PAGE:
Monday, December 14, 2015

Let Me Be Your Shelter: "Unconditional" by Michelle Rodriguez

In this second novella of Manifestations of a Phantom's Soul: A Duet by Michelle Rodriguez (with that dreamy cover by Jessica Elizabeth), Erik has been trying to live with his decision to let Christine go to live a life he thought she wanted, a life with Raoul. But, second thoughts have him trailing leads to finding her. Every time he'd gotten close, it seemed they would disappear...but now he has found her again. Secreting himself inside the house where she and Raoul are holed up, he hides behind the curtains and finally reveals his presence to Christine, his beloved. Will they live happily ever after, now that they are together again? But, wait, something seems to be wrong with this picture. Christine is pregnant. With his nemesis's child, no less. Before he has time to make sense of it all, Raoul enters and Erik disappears back to his hiding place where he  witnesses an encounter between the two. Raoul demanding Christine not sing in his house or anywhere else as singing and music were the devil's tools. Will Christine never sing again? Is this the end for our two star-crossed leads? Or the beginning of a very different future for the two of them. And is there room for a third in Erik's vision of how life should be if, and when, he has Christine back to make beautiful music together. Get a copy of Duet and see where Unconditional will take you.

Sunday, October 4, 2015

A New Ghost in Town: "Manifestations of A Phantom's Soul: A Duet: Rib-caged Hearts" by Michelle Rodriguez

I have to say, Michelle Rodriguez writes the swooniest Phantom and Christine stories! As you can see, the Recommender has been very busy doing other things than reading and reviewing, alas, (big garden/illustration jobs) but I had to get this review finished, for part 1 of this two novella collection, because I couldn't put it down! Rib-Caged Hearts revisits that moment when Erik gives up Christine to his rival for her affections, the worlds most famous Vicomte, Raoul de Chagny. This is staged in a way quite differently from most takes on this love triangle, and Ms. Rodriguez creates a heartbreaking moment and one you'll have to read to understand the emotional fall-out a selfless act can generate. Erik wanted to be loved for himself, and it looks like this is something that might actually happen. Christine is on the brink of becoming his, or so it seemed. Then, a shadow from his past appears. Someone who knows Erik's darker side and has watched, enviously, as the Opera Ghost ruled over the Paris Opera House. Someone who reminded Erik that he was a monster, unworthy of love. Damian, a gypsy magician who aided Erik's escape from his caged humiliation and has now tracked him to his lair with a proposal. One Erik seems ready to accept. Can it be the end of Erik and Christine's love story? You will have to get a copy of this collection and see for yourself. The Recommender will review the second story as time allows!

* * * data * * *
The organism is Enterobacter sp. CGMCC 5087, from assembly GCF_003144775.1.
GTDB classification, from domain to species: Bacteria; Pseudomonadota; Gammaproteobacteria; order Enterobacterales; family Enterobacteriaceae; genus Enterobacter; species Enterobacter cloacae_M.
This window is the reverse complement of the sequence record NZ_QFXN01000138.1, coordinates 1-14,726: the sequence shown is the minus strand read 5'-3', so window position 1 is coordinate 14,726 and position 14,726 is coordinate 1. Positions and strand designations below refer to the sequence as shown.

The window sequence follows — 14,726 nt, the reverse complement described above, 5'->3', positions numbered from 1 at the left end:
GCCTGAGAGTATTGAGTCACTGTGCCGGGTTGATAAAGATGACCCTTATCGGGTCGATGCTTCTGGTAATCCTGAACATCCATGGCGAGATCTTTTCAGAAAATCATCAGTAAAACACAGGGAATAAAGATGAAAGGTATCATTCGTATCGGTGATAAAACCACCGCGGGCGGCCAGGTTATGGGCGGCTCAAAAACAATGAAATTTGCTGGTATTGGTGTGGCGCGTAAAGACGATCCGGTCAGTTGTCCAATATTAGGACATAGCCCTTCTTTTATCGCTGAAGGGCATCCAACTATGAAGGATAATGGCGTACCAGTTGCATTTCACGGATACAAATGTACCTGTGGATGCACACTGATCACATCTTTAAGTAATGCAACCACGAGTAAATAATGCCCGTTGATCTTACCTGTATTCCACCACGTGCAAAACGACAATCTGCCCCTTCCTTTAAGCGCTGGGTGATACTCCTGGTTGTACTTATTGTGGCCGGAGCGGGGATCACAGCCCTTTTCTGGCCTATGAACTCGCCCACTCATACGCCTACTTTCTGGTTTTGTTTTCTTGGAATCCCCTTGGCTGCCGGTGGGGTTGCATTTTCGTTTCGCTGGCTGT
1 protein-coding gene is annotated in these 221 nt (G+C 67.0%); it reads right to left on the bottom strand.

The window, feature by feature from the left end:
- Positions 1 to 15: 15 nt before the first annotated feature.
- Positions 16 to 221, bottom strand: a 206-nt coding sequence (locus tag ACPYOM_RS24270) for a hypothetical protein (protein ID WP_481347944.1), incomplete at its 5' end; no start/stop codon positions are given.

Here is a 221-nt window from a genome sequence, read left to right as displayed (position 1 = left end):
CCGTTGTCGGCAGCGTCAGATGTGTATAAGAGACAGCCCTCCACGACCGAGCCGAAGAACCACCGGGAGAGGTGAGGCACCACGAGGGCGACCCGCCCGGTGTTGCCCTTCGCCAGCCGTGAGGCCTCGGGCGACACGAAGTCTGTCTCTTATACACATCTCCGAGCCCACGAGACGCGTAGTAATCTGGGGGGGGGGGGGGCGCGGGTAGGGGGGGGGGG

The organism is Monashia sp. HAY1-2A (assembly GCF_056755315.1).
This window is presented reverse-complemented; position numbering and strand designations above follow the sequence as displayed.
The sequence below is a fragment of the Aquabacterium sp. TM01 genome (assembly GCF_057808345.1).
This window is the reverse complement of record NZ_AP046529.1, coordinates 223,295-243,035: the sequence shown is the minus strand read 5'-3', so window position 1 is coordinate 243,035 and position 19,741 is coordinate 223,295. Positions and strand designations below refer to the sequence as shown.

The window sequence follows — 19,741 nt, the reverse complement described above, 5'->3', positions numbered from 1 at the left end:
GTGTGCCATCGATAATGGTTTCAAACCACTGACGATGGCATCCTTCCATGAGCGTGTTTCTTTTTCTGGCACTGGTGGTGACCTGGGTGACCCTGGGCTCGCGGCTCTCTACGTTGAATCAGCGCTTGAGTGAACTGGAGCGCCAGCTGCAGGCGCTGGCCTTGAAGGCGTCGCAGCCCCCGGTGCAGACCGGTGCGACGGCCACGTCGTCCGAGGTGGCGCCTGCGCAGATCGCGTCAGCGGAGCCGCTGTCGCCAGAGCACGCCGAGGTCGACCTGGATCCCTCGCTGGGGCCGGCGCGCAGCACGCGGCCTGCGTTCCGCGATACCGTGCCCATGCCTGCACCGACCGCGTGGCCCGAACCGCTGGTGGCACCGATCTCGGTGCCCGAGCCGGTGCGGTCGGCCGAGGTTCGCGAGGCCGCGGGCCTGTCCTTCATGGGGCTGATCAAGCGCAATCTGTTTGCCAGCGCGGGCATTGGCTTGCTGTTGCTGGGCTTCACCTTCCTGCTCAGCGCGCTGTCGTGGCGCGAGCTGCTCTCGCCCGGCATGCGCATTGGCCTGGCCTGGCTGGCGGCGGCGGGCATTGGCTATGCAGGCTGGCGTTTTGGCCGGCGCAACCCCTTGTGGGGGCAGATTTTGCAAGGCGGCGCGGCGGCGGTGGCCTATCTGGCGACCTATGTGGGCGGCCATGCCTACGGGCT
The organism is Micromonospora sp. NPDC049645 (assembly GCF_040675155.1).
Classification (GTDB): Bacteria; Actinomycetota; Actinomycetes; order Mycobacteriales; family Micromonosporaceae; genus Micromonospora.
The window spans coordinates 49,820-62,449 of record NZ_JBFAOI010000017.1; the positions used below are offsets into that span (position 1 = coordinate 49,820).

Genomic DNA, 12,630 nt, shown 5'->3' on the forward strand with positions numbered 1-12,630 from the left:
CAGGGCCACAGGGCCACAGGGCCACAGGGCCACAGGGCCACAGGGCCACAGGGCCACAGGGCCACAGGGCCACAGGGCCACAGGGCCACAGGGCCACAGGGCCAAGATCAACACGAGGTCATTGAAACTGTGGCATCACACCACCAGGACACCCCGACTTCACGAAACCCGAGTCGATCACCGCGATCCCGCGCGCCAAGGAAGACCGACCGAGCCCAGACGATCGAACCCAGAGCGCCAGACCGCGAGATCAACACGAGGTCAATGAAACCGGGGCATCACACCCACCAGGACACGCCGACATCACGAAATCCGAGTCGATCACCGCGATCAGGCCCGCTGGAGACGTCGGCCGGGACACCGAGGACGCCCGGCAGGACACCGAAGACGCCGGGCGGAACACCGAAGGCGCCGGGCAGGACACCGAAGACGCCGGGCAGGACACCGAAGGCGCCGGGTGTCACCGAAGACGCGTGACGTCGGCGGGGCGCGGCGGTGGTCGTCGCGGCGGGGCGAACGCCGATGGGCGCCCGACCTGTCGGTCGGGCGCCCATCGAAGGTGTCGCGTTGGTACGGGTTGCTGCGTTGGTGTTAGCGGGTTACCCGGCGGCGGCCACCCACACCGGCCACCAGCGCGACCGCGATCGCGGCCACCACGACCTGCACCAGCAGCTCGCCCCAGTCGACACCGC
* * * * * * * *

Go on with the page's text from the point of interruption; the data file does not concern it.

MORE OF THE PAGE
*A fun note: This past August I attended the fabulous PhantomCon in Richmond, VA. and got to spend time with the talented and lovely author, Michelle, and her talented and adorable cover photographer, Jessica Elizabeth. I also got to meet Elaina, the beautiful cover Christine on several of Michelle's books. It's not every day you meet a book cover girl and Jessica's covers capture the spirit of Michelle's words perfectly. See the image above.

Sunday, September 13, 2015

Baby, It's Cold Outside: "All the Stars in the Heavens" by Adriana Trigiani

Adriana Trigiani's dishy, addictive new book, All the Stars in the Heavens, is a fictionalized look at one of Golden Age Hollywood's great (and sssshhhh... secretive!) love stories! The story of Loretta Young and Clark Gable. Anyone who grew up on the great films of that era in the movies or on TV or maybe on TCM will find this look into their love and lives fascinating and you can imagine those larger than life figures acting exactly the way Ms. Trigiani captures them. Loretta, actually Gretchen, was one of four beautiful sisters raised by a single Mom who was a star in her own right, an interior designer to the stars. These amazing women lived and worked in the early days of the studios, all having jobs in the industry. Loretta was in film from the age of 4 and had made 50 movies by the time she met Clark and starred opposite him in William Wellman's "Call of the Wild". Loretta has been given a secretary in this story. A young woman from Italy who had been hoping to become a nun. Circumstances lead her to Ms. Young's employ and she acts as a witness to the drama unfolding both on and off camera in the wilds of Washington State on the wintery, snowy Mt. Baker. What happened on Mt. Baker stayed on Mt. Baker... to a degree, but you'll be in on the scoop as you follow the story to its moving conclusion. Highly recommended!

And get yourself a DVD of The Call of the Wild because you'll want to see the magnetism of the two leads in action!
Here's a brief glimpse thanks to Youtube and saxondog2001

Monday, September 7, 2015

Bread and Roses: "Second Helpings at the Serve You Right Cafe" by Tilia Klebenov Jacobs

Emet First, a man in his early 30's, is a natural chef and baker. He is part native American and an upbeat sort of guy. He works at the Serve You Right Café for Eden Rose, a well liked and respected woman who is also good-hearted and always ready with a hand-out to help those that need it. Emet had been one of those that needed it.
He has a past. But then, so does Eden Rose.